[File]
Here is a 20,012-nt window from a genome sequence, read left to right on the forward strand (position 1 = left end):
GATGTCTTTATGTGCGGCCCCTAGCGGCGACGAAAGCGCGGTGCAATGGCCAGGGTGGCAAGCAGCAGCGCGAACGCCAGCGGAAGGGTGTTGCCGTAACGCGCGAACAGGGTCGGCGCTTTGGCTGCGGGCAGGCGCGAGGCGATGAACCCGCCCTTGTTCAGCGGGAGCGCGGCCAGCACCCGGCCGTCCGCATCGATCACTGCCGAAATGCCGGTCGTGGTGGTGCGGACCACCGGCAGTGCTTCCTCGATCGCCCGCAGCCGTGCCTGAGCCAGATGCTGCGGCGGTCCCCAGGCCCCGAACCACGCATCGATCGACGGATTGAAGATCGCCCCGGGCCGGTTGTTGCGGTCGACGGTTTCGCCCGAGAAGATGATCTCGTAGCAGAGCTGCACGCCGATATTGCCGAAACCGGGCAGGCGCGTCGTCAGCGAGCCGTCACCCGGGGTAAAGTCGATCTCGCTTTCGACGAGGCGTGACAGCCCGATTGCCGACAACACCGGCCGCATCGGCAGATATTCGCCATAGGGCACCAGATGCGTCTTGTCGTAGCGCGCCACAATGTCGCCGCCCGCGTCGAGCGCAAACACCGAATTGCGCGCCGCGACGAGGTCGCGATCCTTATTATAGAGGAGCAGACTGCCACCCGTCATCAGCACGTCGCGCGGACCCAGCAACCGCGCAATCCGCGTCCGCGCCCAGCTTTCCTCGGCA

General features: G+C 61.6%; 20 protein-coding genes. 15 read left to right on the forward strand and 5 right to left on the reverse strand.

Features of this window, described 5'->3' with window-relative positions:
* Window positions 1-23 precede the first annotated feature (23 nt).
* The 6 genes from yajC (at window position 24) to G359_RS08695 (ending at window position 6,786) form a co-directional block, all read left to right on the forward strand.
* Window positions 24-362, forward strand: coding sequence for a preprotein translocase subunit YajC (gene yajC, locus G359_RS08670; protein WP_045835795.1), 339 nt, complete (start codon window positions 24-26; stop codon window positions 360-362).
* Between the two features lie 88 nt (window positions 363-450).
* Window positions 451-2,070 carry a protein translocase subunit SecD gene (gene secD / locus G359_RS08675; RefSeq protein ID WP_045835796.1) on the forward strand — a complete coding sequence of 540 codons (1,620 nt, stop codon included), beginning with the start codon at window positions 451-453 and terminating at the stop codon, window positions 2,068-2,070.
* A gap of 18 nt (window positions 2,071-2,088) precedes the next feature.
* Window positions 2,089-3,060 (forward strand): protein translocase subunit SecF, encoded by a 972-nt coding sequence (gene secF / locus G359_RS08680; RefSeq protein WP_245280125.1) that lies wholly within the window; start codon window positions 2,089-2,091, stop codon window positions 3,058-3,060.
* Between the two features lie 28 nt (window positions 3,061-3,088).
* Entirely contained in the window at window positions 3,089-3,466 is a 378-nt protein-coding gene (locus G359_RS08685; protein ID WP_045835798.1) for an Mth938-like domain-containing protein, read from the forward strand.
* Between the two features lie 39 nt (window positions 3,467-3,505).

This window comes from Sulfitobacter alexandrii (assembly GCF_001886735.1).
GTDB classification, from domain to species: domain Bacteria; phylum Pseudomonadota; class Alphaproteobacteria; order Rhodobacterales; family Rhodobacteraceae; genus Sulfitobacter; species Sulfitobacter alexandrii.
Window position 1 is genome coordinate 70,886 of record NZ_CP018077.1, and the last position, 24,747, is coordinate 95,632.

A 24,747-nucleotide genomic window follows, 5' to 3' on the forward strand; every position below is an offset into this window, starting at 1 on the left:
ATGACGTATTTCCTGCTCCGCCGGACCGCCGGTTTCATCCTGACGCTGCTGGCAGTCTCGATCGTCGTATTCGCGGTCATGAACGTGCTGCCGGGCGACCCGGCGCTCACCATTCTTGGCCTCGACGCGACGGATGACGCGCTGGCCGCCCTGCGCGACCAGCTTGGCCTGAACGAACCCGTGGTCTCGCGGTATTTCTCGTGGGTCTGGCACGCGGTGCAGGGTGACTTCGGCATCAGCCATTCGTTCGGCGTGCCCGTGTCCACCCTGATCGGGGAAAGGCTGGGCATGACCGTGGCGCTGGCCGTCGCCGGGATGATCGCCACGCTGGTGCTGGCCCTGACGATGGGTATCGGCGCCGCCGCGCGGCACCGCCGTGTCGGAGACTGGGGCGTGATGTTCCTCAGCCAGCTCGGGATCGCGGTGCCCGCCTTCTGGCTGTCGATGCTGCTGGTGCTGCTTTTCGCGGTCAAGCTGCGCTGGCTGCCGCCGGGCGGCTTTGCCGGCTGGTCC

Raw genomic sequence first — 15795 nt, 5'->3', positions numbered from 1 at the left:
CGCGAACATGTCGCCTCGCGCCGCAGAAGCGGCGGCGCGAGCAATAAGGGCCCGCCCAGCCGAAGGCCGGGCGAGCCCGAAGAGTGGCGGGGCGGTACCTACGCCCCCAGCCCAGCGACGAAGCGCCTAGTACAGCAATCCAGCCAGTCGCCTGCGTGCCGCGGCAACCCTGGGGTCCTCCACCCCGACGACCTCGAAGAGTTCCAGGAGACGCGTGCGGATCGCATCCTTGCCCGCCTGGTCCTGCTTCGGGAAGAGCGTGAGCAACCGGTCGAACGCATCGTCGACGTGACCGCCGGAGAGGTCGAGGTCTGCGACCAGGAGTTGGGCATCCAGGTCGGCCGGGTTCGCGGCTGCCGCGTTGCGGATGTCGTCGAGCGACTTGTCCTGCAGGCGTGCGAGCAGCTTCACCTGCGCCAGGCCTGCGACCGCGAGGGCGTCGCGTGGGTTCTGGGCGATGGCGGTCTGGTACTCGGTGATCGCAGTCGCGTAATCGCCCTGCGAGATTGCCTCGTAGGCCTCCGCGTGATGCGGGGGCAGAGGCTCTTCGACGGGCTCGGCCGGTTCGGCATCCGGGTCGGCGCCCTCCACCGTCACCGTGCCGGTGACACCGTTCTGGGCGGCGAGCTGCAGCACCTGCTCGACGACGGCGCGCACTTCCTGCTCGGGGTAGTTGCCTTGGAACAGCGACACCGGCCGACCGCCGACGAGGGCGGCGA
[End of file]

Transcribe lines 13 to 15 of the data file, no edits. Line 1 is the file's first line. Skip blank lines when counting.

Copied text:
* Entirely contained in the window at window positions 3,089-3,466 is a 378-nt protein-coding gene (locus G359_RS08685; protein ID WP_045835798.1) for an Mth938-like domain-containing protein, read from the forward strand.
* Between the two features lie 39 nt (window positions 3,467-3,505).

This window comes from Sulfitobacter alexandrii (assembly GCF_001886735.1).